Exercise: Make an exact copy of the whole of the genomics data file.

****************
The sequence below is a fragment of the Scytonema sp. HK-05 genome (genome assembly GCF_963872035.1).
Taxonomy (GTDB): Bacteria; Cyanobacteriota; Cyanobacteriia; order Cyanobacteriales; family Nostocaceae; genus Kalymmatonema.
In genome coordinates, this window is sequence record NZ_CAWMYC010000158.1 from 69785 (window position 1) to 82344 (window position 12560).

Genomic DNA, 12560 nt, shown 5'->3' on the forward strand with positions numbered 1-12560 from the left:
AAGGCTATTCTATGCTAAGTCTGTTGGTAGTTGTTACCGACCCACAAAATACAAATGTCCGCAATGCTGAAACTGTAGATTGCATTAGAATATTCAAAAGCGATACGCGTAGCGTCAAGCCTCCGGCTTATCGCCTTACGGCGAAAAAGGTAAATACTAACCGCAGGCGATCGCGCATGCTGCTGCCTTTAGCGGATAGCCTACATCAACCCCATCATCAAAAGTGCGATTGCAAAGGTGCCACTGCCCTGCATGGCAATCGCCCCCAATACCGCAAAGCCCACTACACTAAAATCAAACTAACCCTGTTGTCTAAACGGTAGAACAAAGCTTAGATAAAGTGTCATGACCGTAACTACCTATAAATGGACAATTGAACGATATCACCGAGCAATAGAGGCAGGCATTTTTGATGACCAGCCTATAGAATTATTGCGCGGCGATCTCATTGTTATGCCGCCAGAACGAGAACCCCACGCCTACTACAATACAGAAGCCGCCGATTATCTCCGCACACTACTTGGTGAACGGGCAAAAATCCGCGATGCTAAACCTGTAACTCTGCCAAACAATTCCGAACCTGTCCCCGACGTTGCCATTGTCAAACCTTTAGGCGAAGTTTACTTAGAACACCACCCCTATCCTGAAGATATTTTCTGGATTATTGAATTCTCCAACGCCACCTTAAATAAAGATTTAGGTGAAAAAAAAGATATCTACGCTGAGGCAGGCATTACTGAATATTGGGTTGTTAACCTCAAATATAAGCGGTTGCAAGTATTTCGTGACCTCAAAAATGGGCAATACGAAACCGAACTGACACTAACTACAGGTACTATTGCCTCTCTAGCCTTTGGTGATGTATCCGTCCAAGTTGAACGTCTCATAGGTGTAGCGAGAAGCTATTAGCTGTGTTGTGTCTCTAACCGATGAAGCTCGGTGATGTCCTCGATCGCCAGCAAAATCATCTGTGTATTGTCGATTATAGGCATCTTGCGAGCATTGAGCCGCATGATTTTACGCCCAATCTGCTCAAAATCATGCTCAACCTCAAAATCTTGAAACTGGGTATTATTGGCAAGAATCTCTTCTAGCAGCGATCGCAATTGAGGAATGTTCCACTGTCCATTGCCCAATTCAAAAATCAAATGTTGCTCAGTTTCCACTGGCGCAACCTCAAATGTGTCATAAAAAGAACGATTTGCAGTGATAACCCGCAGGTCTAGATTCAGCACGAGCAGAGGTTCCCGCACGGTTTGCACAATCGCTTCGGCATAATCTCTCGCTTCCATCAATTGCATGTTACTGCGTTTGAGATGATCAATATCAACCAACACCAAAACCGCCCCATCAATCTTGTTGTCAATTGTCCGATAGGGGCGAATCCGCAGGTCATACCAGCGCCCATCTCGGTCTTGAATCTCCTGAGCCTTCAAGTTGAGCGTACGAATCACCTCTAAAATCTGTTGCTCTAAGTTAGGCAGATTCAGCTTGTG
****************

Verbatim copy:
The sequence below is a fragment of the Scytonema sp. HK-05 genome (genome assembly GCF_963872035.1).
Taxonomy (GTDB): Bacteria; Cyanobacteriota; Cyanobacteriia; order Cyanobacteriales; family Nostocaceae; genus Kalymmatonema.
In genome coordinates, this window is sequence record NZ_CAWMYC010000158.1 from 69785 (window position 1) to 82344 (window position 12560).

Genomic DNA, 12560 nt, shown 5'->3' on the forward strand with positions numbered 1-12560 from the left:
AAGGCTATTCTATGCTAAGTCTGTTGGTAGTTGTTACCGACCCACAAAATACAAATGTCCGCAATGCTGAAACTGTAGATTGCATTAGAATATTCAAAAGCGATACGCGTAGCGTCAAGCCTCCGGCTTATCGCCTTACGGCGAAAAAGGTAAATACTAACCGCAGGCGATCGCGCATGCTGCTGCCTTTAGCGGATAGCCTACATCAACCCCATCATCAAAAGTGCGATTGCAAAGGTGCCACTGCCCTGCATGGCAATCGCCCCCAATACCGCAAAGCCCACTACACTAAAATCAAACTAACCCTGTTGTCTAAACGGTAGAACAAAGCTTAGATAAAGTGTCATGACCGTAACTACCTATAAATGGACAATTGAACGATATCACCGAGCAATAGAGGCAGGCATTTTTGATGACCAGCCTATAGAATTATTGCGCGGCGATCTCATTGTTATGCCGCCAGAACGAGAACCCCACGCCTACTACAATACAGAAGCCGCCGATTATCTCCGCACACTACTTGGTGAACGGGCAAAAATCCGCGATGCTAAACCTGTAACTCTGCCAAACAATTCCGAACCTGTCCCCGACGTTGCCATTGTCAAACCTTTAGGCGAAGTTTACTTAGAACACCACCCCTATCCTGAAGATATTTTCTGGATTATTGAATTCTCCAACGCCACCTTAAATAAAGATTTAGGTGAAAAAAAAGATATCTACGCTGAGGCAGGCATTACTGAATATTGGGTTGTTAACCTCAAATATAAGCGGTTGCAAGTATTTCGTGACCTCAAAAATGGGCAATACGAAACCGAACTGACACTAACTACAGGTACTATTGCCTCTCTAGCCTTTGGTGATGTATCCGTCCAAGTTGAACGTCTCATAGGTGTAGCGAGAAGCTATTAGCTGTGTTGTGTCTCTAACCGATGAAGCTCGGTGATGTCCTCGATCGCCAGCAAAATCATCTGTGTATTGTCGATTATAGGCATCTTGCGAGCATTGAGCCGCATGATTTTACGCCCAATCTGCTCAAAATCATGCTCAACCTCAAAATCTTGAAACTGGGTATTATTGGCAAGAATCTCTTCTAGCAGCGATCGCAATTGAGGAATGTTCCACTGTCCATTGCCCAATTCAAAAATCAAATGTTGCTCAGTTTCCACTGGCGCAACCTCAAATGTGTCATAAAAAGAACGATTTGCAGTGATAACCCGCAGGTCTAGATTCAGCACGAGCAGAGGTTCCCGCACGGTTTGCACAATCGCTTCGGCATAATCTCTCGCTTCCATCAATTGCATGTTACTGCGTTTGAGATGATCAATATCAACCAACACCAAAACCGCCCCATCAATCTTGTTGTCAATTGTCCGATAGGGGCGAATCCGCAGGTCATACCAGCGCCCATCTCGGTCTTGAATCTCCTGAGCCTTCAAGTTGAGCGTACGAATCACCTCTAAAATCTGTTGCTCTAAGTTAGGCAGATTCAGCTTGTG